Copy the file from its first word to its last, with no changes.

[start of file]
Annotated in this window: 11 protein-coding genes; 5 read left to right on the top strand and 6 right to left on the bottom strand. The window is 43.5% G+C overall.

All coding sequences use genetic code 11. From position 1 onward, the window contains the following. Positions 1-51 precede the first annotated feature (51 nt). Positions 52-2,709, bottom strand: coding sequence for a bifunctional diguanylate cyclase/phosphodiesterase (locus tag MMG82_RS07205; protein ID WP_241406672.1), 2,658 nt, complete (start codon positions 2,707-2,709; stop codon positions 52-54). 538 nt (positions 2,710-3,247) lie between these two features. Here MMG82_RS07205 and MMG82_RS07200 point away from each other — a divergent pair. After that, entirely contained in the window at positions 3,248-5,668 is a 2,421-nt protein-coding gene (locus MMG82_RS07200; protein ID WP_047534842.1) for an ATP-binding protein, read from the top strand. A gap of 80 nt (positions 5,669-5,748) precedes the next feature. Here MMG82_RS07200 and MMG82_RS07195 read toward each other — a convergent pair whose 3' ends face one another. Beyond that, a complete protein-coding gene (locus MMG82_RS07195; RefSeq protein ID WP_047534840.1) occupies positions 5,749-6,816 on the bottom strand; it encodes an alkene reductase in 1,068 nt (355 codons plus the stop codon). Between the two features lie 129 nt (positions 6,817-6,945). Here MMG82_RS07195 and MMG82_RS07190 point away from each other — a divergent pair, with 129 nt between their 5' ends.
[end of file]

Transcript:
Annotated in this window: 11 protein-coding genes; 5 read left to right on the top strand and 6 right to left on the bottom strand. The window is 43.5% G+C overall.

All coding sequences use genetic code 11. From position 1 onward, the window contains the following. Positions 1-51 precede the first annotated feature (51 nt). Positions 52-2,709, bottom strand: coding sequence for a bifunctional diguanylate cyclase/phosphodiesterase (locus tag MMG82_RS07205; protein ID WP_241406672.1), 2,658 nt, complete (start codon positions 2,707-2,709; stop codon positions 52-54). 538 nt (positions 2,710-3,247) lie between these two features. Here MMG82_RS07205 and MMG82_RS07200 point away from each other — a divergent pair. After that, entirely contained in the window at positions 3,248-5,668 is a 2,421-nt protein-coding gene (locus MMG82_RS07200; protein ID WP_047534842.1) for an ATP-binding protein, read from the top strand. A gap of 80 nt (positions 5,669-5,748) precedes the next feature. Here MMG82_RS07200 and MMG82_RS07195 read toward each other — a convergent pair whose 3' ends face one another. Beyond that, a complete protein-coding gene (locus MMG82_RS07195; RefSeq protein ID WP_047534840.1) occupies positions 5,749-6,816 on the bottom strand; it encodes an alkene reductase in 1,068 nt (355 codons plus the stop codon). Between the two features lie 129 nt (positions 6,817-6,945). Here MMG82_RS07195 and MMG82_RS07190 point away from each other — a divergent pair, with 129 nt between their 5' ends.